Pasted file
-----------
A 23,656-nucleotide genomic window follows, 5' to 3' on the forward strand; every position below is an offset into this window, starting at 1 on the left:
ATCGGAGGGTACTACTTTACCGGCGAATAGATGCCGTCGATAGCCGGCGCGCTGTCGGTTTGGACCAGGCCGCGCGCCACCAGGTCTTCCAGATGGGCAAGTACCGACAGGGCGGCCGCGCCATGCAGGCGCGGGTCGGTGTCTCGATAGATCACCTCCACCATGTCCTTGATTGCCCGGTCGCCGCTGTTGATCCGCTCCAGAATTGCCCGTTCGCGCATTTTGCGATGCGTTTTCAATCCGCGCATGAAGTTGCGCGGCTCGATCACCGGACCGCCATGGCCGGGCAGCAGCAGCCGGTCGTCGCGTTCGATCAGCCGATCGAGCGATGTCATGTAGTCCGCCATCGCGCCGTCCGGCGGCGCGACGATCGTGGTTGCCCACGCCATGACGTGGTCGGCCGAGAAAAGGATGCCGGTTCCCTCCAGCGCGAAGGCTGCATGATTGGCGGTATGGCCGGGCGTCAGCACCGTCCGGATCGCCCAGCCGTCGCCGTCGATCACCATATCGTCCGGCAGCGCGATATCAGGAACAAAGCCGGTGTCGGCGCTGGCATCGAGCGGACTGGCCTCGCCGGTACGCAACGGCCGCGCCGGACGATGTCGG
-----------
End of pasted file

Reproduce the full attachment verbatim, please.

A 23,656-nucleotide genomic window follows, 5' to 3' on the forward strand; every position below is an offset into this window, starting at 1 on the left:
ATCGGAGGGTACTACTTTACCGGCGAATAGATGCCGTCGATAGCCGGCGCGCTGTCGGTTTGGACCAGGCCGCGCGCCACCAGGTCTTCCAGATGGGCAAGTACCGACAGGGCGGCCGCGCCATGCAGGCGCGGGTCGGTGTCTCGATAGATCACCTCCACCATGTCCTTGATTGCCCGGTCGCCGCTGTTGATCCGCTCCAGAATTGCCCGTTCGCGCATTTTGCGATGCGTTTTCAATCCGCGCATGAAGTTGCGCGGCTCGATCACCGGACCGCCATGGCCGGGCAGCAGCAGCCGGTCGTCGCGTTCGATCAGCCGATCGAGCGATGTCATGTAGTCCGCCATCGCGCCGTCCGGCGGCGCGACGATCGTGGTTGCCCACGCCATGACGTGGTCGGCCGAGAAAAGGATGCCGGTTCCCTCCAGCGCGAAGGCTGCATGATTGGCGGTATGGCCGGGCGTCAGCACCGTCCGGATCGCCCAGCCGTCGCCGTCGATCACCATATCGTCCGGCAGCGCGATATCAGGAACAAAGCCGGTGTCGGCGCTGGCATCGAGCGGACTGGCCTCGCCGGTACGCAACGGCCGCGCCGGACGATGTCGG